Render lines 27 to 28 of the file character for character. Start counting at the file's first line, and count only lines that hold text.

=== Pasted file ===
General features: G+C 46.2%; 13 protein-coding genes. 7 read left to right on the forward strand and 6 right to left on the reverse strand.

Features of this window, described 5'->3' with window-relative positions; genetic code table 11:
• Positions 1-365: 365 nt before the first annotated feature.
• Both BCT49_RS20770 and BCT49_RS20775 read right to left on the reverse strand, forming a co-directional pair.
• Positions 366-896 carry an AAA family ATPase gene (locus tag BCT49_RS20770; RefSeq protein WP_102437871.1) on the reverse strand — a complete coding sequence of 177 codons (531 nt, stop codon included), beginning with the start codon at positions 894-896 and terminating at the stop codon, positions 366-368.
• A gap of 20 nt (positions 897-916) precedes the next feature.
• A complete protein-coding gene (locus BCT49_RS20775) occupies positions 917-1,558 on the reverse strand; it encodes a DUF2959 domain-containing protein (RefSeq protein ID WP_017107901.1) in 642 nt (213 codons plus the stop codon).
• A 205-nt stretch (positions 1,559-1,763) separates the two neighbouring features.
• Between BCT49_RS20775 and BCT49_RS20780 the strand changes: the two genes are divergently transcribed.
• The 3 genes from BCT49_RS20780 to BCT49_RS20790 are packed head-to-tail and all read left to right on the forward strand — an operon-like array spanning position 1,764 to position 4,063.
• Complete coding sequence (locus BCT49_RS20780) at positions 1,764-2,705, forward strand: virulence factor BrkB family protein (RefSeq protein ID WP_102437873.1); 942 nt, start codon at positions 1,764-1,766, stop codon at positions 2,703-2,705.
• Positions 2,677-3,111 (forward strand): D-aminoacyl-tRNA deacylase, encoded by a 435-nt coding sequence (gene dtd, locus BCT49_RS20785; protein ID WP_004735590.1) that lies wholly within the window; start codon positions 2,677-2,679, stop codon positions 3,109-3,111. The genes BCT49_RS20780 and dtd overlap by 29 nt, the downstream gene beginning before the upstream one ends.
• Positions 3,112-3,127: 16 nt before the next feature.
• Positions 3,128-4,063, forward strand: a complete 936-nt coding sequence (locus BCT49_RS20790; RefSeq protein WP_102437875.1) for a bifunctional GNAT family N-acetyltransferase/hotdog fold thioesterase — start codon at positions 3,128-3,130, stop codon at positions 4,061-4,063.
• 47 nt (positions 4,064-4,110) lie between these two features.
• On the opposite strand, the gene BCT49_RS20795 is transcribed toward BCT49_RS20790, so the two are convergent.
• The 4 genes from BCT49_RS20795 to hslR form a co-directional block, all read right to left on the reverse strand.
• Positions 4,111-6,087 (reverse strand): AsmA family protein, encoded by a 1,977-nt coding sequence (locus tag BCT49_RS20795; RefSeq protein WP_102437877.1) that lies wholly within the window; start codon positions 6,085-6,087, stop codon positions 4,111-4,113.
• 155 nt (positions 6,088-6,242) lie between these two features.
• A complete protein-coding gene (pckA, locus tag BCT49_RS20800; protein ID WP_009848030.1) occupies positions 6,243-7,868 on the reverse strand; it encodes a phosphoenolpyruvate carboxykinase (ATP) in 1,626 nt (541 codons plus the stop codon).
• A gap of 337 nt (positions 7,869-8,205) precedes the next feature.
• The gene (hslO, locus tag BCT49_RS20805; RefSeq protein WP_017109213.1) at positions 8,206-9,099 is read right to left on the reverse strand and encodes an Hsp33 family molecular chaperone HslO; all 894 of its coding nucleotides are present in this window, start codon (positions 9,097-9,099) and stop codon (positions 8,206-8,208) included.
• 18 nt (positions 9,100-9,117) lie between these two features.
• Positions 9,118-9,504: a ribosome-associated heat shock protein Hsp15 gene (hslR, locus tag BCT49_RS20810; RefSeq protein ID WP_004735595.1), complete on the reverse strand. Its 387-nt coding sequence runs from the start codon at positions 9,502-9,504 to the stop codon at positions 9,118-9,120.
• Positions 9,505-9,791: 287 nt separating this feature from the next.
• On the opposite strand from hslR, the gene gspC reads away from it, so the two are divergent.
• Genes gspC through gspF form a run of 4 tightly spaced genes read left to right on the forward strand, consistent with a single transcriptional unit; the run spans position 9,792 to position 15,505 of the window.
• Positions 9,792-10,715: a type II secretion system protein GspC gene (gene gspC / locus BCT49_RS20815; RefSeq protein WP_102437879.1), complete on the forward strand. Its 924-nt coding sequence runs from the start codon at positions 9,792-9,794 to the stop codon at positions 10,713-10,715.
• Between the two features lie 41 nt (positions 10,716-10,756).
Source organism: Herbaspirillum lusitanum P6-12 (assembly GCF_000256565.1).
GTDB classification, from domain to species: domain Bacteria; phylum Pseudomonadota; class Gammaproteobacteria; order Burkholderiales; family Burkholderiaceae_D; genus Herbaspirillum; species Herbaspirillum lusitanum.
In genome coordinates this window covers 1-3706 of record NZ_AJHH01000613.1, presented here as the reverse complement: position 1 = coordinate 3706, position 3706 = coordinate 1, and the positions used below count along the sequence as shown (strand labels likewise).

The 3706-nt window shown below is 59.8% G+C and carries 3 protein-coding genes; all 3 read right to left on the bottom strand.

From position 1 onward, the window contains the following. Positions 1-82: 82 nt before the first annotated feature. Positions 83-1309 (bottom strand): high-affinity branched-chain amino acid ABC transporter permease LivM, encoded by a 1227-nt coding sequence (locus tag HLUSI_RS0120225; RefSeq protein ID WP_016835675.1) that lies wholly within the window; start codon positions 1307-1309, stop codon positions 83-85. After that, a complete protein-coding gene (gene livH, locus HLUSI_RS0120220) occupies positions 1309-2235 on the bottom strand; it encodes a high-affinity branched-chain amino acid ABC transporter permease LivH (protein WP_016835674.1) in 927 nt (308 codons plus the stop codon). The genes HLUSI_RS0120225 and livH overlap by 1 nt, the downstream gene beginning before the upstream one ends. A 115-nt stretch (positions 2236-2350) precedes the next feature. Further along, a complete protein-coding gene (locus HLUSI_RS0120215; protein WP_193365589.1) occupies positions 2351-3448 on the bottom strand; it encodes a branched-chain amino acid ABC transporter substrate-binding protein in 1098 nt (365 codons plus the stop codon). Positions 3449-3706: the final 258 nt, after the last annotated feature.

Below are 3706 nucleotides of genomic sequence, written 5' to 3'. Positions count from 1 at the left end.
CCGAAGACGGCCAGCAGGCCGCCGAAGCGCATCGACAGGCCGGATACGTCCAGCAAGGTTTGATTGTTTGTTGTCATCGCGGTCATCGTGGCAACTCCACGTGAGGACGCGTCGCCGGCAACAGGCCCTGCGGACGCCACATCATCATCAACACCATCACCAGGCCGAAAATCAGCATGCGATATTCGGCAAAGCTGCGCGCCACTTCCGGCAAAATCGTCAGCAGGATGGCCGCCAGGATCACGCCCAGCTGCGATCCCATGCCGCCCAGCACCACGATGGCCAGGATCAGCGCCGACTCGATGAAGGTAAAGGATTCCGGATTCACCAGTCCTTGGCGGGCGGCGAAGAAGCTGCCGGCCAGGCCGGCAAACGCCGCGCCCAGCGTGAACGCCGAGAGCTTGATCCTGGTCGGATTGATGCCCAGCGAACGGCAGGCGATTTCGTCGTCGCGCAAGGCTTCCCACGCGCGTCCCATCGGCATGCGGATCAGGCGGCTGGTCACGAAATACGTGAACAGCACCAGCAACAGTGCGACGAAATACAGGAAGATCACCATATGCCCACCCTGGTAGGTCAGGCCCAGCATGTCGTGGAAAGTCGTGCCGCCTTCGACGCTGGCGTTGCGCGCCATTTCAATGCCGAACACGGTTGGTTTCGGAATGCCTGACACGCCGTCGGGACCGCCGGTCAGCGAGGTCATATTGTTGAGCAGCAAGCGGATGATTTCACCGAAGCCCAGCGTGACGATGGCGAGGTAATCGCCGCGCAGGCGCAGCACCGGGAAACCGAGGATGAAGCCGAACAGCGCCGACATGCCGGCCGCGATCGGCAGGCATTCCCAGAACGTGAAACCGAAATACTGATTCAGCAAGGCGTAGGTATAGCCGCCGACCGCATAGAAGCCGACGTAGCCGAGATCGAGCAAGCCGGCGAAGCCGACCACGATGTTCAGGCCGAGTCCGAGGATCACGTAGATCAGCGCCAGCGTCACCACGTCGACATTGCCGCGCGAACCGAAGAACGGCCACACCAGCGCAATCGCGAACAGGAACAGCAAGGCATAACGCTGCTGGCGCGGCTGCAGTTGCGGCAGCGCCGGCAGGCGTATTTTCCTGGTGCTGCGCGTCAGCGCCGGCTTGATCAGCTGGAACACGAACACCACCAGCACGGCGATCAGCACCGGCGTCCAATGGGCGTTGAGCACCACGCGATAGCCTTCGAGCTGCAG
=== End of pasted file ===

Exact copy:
• Genes gspC through gspF form a run of 4 tightly spaced genes read left to right on the forward strand, consistent with a single transcriptional unit; the run spans position 9,792 to position 15,505 of the window.
• Positions 9,792-10,715: a type II secretion system protein GspC gene (gene gspC / locus BCT49_RS20815; RefSeq protein WP_102437879.1), complete on the forward strand. Its 924-nt coding sequence runs from the start codon at positions 9,792-9,794 to the stop codon at positions 10,713-10,715.